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Old 04-08-2008, 06:03 PM   #1
Scott Jones
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possible MUSIC INDUSTRY JOBS

I've noticed here that many of you are young players, wondering what might be the best path to follow, should you really stick with music, so I thought it would be helpful to categorize some possible tracks to take.

With production education the possible positions are as broad as MIDI Engineering, Music Director, Producer, Program Director, Recording Engineer, Studio Director or Manager...the producer works mostly on a free-lance basis with T.V. production, theatres and production companies.

With a film score emphasis on arranging you can look at Film Composer, Music Editor, Music Supervisor/Director, Film Arranger/Adapter, Film Conductor, Film Music Orchestrator, Synthesis Specialist, Theme Specialist...the film composer is hired by the film's director and producer...the music supervisor/director is hired by the film producer. You may act as an A&R scout to find popular songs for the soundtrack.

With a jazz and contemporary music arranging focus then you could be an Arranger, Composer, Conductor, Copyist, Jingle Writer, Orchestrator, Record Producer, Teacher, Transcriber, Publishing Editor...basically a freelance gig, but sometimes you can find staff arranging jobs in studios or churches, cruise lines or theatre companies.

If you had a songwriting emphasis then you could be a Composer, Jingle Writer, Lyricist, Producer/Songwriter, Singer/Performing Songwriter, Staff or Freelance Songwriter...staff Songwriters are hired by record companies, music publishers, producers, recording groups...Nashville has many publishing companies with staff writers, for example.

Best of luck!

Scott
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Old 04-08-2008, 06:12 PM   #2
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nice tone on "stormy monday"
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Old 04-08-2008, 06:34 PM   #3
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thanks, this is what ive wanted o know for a long while - I never asked anyone though.

Its still not easy to live from music
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Old 04-08-2008, 07:48 PM   #4
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Quote:
Originally Posted by samerika
thanks, this is what ive wanted o know for a long while - I never asked anyone though.

Its still not easy to live from music


I have been playing for 28 years, and for the last 18 years I've done NOTHING else but play music full time.

It is possible.
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Old 04-08-2008, 08:08 PM   #5
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excellent post...and I'm very jealous of you
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Old 04-09-2008, 04:35 AM   #6
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Scott, I've liked all of your threads so far (All the ones I've seen, anyways)-they're all jam-packed full of useful knowledge. While some of what you say may seem somewhat basic, like the treating people nicely thread, it is nevertheless extremely good to know and you word it very well besides; you're quickly becoming one of my favorite posters on these forums. Props for another great thread!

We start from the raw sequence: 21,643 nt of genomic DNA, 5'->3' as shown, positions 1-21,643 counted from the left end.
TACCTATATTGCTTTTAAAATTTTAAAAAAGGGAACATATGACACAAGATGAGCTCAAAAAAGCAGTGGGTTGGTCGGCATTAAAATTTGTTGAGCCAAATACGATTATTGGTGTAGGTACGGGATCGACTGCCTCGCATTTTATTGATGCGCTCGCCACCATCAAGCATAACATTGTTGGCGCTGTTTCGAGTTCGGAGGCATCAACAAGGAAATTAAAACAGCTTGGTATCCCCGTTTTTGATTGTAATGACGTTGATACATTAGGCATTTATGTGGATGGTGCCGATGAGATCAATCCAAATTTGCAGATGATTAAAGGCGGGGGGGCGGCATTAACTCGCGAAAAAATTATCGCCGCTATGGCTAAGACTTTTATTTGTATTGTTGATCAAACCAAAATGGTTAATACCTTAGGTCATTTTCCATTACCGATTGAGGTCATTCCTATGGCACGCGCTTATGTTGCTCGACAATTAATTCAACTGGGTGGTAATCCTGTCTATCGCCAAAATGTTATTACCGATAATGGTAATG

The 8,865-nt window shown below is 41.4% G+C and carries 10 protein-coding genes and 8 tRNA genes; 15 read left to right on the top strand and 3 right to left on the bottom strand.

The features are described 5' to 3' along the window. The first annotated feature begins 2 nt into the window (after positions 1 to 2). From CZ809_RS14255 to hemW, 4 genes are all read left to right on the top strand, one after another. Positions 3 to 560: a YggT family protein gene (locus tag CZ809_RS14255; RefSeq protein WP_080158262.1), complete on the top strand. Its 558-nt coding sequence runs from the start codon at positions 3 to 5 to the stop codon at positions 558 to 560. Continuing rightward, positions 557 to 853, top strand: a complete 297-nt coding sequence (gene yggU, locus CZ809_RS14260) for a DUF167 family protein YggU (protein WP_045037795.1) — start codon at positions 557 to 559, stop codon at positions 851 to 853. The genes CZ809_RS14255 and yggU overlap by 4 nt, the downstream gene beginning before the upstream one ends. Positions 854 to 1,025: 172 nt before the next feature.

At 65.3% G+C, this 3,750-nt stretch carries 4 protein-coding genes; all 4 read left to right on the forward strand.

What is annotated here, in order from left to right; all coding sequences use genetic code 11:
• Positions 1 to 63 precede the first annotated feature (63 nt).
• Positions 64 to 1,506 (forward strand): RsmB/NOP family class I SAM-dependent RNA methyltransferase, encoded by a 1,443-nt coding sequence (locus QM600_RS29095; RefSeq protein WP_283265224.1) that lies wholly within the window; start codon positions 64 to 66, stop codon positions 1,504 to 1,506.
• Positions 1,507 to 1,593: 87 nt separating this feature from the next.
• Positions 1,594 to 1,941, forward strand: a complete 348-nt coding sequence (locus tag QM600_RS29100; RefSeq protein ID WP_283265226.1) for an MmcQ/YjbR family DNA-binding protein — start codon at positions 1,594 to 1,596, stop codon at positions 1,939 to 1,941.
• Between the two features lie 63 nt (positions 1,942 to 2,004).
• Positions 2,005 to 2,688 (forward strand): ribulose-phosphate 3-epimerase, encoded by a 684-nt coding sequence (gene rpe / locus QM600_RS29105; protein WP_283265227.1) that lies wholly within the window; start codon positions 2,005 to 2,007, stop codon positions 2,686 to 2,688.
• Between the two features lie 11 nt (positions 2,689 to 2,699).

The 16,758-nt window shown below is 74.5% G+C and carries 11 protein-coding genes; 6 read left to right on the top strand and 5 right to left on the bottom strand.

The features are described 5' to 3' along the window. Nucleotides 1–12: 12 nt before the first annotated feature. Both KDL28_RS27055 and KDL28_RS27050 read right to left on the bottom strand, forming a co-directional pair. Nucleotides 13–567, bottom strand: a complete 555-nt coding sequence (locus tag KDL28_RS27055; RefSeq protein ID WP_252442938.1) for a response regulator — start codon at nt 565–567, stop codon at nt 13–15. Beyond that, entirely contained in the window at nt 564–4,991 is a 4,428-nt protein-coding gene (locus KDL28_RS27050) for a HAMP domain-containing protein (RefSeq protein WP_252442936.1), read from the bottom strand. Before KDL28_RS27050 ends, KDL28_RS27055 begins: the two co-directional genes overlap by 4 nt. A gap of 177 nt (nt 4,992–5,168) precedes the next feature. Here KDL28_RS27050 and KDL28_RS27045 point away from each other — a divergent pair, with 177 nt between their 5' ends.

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Old 04-09-2008, 11:14 AM   #7
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Quote:
Originally Posted by lethalagent14
Scott, I've liked all of your threads so far (All the ones I've seen, anyways)-they're all jam-packed full of useful knowledge. While some of what you say may seem somewhat basic, like the treating people nicely thread, it is nevertheless extremely good to know and you word it very well besides; you're quickly becoming one of my favorite posters on these forums. Props for another great thread!


Thanks man.

You would think that treating people with respect WOULD be a basic and obvious concept, yet, far too many enter this business with the rock -n- roll rebel mentality. In the real world, in the world of "just playing professionally", success WILL depend on relationships more so than chops in many cases.

Peace,

Scott
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Old 04-09-2008, 12:14 PM   #8
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Good stuff. Very useful, I'll definitely keep this threat in mind.
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Old 01-13-2013, 06:41 AM   #9
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I wanted to bring this thread back up, 5 years since I posted it. Still could be helpful, I think.

Update: I'm still only doing music, full time, as I was 5 years ago. I began playing in 1980. I began as a full time career in 1990. Haven't had a day job since.

It is possible.

Hope the information in the initial post is helpful.
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Old 01-13-2013, 06:51 AM   #10
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^^^ Perhaps you can add a step-by-step how you managed to live off music full time. Contacts/networking/what you needed to do etc. Obviously its not as easy as simply applying for a position in the newspaper. This would help users actually achieve their goals.
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Old 01-13-2013, 06:57 AM   #11
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I'll give a very oversimplified answer first. And when time permits, I'll put something something more detailed together.

Simply put: say yes to everything you can. Be prepared for anything. Do nothing with contempt.
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Old 01-13-2013, 07:07 AM   #12